Since the late 1980s, policing practices have changed to recognise the difficulties in investigating sex offences, particularly those committed by serial offenders. This has seen the establishment of specialist squads around Australia to police serial sex offenders, other types of serious sex offending and online sex offences. In addition, specialist policing aims to minimise attrition rates by improving evidence gathering and the response of police to victims of sexual assault.
Most specialist police squads appear to be more focused on, and dedicated to, the offences of extra-familial offenders rather than those that occur in a family violence context. The extent to which specialist police squads alone can increase the policing and apprehension of sex offenders is difficult to assess. Police have indicated that reform must be linked to providing additional training and resources.
Question 17–1 Have specialist police squads for sex crimes increased the policing and apprehension of sexual assault offenders, including in a family violence context?
Question 17–2 To what extent is the work of specialist police hampered by lack of training and resources? In what ways can improvements be made?
Police and integrated agency responses
Specialised police units also have roles in integrating police responses with those of other government agencies involved in child protection. For example, Victoria Police has a Sexual Offences and Child Abuse (SOCA) Coordination Office which collaborates with government and non-government agencies in relation to coordinated approaches to family violence, sexual assault and child abuse. In January 2007, Sexual Offences and Child Abuse Investigation Teams (SOCITs) and Multidisciplinary Centres (MDCs) were established to improve government and police responses to sexual assault.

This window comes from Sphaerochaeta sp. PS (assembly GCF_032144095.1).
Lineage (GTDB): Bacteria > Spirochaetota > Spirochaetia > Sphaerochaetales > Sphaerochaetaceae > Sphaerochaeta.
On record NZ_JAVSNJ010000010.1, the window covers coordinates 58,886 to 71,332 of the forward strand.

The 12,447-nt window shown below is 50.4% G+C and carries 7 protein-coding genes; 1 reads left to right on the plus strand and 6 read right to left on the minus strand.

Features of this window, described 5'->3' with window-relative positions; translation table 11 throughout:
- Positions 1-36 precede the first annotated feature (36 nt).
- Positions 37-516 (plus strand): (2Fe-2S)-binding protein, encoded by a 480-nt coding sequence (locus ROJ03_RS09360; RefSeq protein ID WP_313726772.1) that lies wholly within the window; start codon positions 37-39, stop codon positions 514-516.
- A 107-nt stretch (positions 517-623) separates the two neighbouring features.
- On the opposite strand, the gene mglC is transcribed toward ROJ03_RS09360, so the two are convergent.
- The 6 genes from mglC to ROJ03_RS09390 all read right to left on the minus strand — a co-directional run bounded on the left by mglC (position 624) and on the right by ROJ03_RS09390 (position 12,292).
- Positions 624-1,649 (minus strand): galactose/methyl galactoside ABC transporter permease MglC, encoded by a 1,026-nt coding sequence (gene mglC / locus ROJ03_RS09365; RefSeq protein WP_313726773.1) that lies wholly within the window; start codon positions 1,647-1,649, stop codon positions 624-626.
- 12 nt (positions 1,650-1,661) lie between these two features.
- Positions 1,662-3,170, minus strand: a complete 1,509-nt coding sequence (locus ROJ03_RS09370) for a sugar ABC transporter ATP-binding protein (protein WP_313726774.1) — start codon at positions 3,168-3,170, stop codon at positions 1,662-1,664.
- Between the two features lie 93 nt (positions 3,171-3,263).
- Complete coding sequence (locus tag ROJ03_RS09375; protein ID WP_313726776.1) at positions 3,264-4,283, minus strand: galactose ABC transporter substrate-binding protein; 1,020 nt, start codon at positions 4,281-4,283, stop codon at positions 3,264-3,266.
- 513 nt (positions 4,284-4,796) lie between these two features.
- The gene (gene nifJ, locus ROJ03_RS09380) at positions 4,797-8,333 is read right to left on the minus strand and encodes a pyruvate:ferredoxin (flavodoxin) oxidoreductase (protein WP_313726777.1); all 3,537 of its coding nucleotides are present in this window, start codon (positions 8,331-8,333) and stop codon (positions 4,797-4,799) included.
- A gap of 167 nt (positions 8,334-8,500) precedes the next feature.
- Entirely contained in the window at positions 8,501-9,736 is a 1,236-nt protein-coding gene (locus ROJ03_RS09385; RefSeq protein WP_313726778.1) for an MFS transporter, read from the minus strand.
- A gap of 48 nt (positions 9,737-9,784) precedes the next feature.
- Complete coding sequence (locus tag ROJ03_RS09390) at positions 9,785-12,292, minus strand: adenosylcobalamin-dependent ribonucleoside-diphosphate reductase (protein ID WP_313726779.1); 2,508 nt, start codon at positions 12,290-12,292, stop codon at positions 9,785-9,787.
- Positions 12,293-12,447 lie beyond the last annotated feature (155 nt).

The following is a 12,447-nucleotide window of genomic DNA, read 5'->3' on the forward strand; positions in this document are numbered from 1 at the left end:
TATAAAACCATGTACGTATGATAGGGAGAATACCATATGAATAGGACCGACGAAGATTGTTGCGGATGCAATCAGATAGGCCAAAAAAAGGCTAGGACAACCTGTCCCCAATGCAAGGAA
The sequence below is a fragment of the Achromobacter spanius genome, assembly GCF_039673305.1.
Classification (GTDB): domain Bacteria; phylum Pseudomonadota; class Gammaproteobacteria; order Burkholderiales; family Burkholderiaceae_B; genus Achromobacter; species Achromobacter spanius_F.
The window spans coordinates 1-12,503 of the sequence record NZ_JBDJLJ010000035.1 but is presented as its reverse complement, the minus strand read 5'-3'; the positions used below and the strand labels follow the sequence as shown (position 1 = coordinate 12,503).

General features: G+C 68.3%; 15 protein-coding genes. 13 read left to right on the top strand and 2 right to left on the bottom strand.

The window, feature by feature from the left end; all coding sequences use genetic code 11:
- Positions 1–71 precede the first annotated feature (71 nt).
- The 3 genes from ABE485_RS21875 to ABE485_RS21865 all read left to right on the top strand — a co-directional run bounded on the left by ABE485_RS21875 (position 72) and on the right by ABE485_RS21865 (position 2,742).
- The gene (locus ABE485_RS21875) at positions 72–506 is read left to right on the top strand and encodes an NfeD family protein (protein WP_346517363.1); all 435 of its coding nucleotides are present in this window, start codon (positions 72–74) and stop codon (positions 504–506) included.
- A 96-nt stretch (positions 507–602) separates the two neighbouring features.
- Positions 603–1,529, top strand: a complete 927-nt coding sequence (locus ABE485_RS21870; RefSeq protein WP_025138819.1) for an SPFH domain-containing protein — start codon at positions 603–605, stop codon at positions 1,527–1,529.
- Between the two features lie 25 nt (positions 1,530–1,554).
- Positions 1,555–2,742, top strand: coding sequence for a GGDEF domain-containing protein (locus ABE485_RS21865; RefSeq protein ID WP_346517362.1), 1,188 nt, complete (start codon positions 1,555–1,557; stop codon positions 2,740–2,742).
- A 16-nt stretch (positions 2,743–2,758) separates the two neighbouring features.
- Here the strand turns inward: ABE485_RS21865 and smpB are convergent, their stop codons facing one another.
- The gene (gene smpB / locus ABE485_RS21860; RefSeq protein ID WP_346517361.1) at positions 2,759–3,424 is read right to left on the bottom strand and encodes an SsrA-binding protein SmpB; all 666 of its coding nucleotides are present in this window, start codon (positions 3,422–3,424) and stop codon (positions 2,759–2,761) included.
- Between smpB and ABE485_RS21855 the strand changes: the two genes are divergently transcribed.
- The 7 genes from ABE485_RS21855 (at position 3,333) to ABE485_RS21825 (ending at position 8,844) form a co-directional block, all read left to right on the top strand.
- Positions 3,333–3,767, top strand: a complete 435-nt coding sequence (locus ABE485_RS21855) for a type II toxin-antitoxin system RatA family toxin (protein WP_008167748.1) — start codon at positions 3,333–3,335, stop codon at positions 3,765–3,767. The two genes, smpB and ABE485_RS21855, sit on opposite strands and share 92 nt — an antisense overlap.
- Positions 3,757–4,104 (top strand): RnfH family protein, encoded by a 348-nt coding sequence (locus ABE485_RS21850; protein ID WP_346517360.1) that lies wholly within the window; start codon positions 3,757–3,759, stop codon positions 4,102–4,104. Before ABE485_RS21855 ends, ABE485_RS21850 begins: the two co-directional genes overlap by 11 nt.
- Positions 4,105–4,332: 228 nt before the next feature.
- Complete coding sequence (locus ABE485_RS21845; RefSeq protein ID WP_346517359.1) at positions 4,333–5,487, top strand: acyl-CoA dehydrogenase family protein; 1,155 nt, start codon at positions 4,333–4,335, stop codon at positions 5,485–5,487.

The SOCITs are staffed by specialist police investigators and specialist sexual assault counsellors. The SOCIT is a victim-centred service delivery and investigative model, which aims to enhance the chances of prosecution and victim satisfaction with the handling of cases. It was developed by Victoria Police in response to the VLRC’s 2004 report on sexual offences.
The Commissions have heard that specialised police responses to sexual assault are important for complainants. However, not all sexual assault offences are dealt with by specialist police or units and considerable barriers may exist for complainants of sexual assault, particularly in rural, remote and Indigenous communities, including problems with access to police and forensic examination facilities.
Question 17–3 Are specialised police and integrated agency responses effective in reducing the attrition of sexual assault cases during the police investigation phase? If not, what further measures should be taken?
Question 17–4 What impact are specialised police units having on improving collection of admissible evidence and support for victims of sexual assault in a family violence context?
Question 17–5 Should specialised sexual assault police units be established in jurisdictions that do not have them?